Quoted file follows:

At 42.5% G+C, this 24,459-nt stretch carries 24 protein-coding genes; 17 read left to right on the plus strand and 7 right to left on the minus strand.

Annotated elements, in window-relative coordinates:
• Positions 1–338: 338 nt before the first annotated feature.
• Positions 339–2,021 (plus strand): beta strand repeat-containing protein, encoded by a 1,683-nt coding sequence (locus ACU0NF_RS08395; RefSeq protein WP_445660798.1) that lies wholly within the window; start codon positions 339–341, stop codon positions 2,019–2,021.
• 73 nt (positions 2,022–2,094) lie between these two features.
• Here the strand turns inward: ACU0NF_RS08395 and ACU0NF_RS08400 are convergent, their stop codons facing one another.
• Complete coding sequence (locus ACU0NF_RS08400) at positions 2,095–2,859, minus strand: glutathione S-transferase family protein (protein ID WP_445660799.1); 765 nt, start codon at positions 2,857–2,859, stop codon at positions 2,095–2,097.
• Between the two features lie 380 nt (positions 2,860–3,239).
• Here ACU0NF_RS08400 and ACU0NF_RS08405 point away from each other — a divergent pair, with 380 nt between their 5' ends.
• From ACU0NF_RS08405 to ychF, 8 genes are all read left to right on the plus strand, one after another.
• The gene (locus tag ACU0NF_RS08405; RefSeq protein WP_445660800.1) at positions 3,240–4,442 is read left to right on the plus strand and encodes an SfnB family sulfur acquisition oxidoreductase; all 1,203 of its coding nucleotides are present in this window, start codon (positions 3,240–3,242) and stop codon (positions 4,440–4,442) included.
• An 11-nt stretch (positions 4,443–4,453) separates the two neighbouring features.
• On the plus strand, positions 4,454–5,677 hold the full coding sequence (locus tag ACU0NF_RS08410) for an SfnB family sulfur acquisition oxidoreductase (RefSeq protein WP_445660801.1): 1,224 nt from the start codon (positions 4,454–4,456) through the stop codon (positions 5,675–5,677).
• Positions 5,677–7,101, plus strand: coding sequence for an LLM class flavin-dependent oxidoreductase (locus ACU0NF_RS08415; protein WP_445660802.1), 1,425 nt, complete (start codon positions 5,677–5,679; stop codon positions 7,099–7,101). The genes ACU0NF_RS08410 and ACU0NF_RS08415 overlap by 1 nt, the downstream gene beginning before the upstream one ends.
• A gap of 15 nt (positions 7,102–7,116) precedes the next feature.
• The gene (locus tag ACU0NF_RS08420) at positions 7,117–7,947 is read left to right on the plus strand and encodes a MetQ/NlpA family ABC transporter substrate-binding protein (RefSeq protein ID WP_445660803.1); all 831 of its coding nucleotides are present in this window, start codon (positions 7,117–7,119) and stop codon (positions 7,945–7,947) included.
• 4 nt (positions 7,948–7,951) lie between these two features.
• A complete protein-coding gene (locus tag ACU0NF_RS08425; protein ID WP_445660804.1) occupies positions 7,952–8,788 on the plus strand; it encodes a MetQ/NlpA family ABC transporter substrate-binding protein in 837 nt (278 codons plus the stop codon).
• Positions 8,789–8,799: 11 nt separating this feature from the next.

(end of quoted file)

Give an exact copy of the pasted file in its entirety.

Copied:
At 42.5% G+C, this 24,459-nt stretch carries 24 protein-coding genes; 17 read left to right on the plus strand and 7 right to left on the minus strand.

Annotated elements, in window-relative coordinates:
• Positions 1–338: 338 nt before the first annotated feature.
• Positions 339–2,021 (plus strand): beta strand repeat-containing protein, encoded by a 1,683-nt coding sequence (locus ACU0NF_RS08395; RefSeq protein WP_445660798.1) that lies wholly within the window; start codon positions 339–341, stop codon positions 2,019–2,021.
• 73 nt (positions 2,022–2,094) lie between these two features.
• Here the strand turns inward: ACU0NF_RS08395 and ACU0NF_RS08400 are convergent, their stop codons facing one another.
• Complete coding sequence (locus ACU0NF_RS08400) at positions 2,095–2,859, minus strand: glutathione S-transferase family protein (protein ID WP_445660799.1); 765 nt, start codon at positions 2,857–2,859, stop codon at positions 2,095–2,097.
• Between the two features lie 380 nt (positions 2,860–3,239).
• Here ACU0NF_RS08400 and ACU0NF_RS08405 point away from each other — a divergent pair, with 380 nt between their 5' ends.
• From ACU0NF_RS08405 to ychF, 8 genes are all read left to right on the plus strand, one after another.
• The gene (locus tag ACU0NF_RS08405; RefSeq protein WP_445660800.1) at positions 3,240–4,442 is read left to right on the plus strand and encodes an SfnB family sulfur acquisition oxidoreductase; all 1,203 of its coding nucleotides are present in this window, start codon (positions 3,240–3,242) and stop codon (positions 4,440–4,442) included.
• An 11-nt stretch (positions 4,443–4,453) separates the two neighbouring features.
• On the plus strand, positions 4,454–5,677 hold the full coding sequence (locus tag ACU0NF_RS08410) for an SfnB family sulfur acquisition oxidoreductase (RefSeq protein WP_445660801.1): 1,224 nt from the start codon (positions 4,454–4,456) through the stop codon (positions 5,675–5,677).
• Positions 5,677–7,101, plus strand: coding sequence for an LLM class flavin-dependent oxidoreductase (locus ACU0NF_RS08415; protein WP_445660802.1), 1,425 nt, complete (start codon positions 5,677–5,679; stop codon positions 7,099–7,101). The genes ACU0NF_RS08410 and ACU0NF_RS08415 overlap by 1 nt, the downstream gene beginning before the upstream one ends.
• A gap of 15 nt (positions 7,102–7,116) precedes the next feature.
• The gene (locus tag ACU0NF_RS08420) at positions 7,117–7,947 is read left to right on the plus strand and encodes a MetQ/NlpA family ABC transporter substrate-binding protein (RefSeq protein ID WP_445660803.1); all 831 of its coding nucleotides are present in this window, start codon (positions 7,117–7,119) and stop codon (positions 7,945–7,947) included.
• 4 nt (positions 7,948–7,951) lie between these two features.
• A complete protein-coding gene (locus tag ACU0NF_RS08425; protein ID WP_445660804.1) occupies positions 7,952–8,788 on the plus strand; it encodes a MetQ/NlpA family ABC transporter substrate-binding protein in 837 nt (278 codons plus the stop codon).
• Positions 8,789–8,799: 11 nt separating this feature from the next.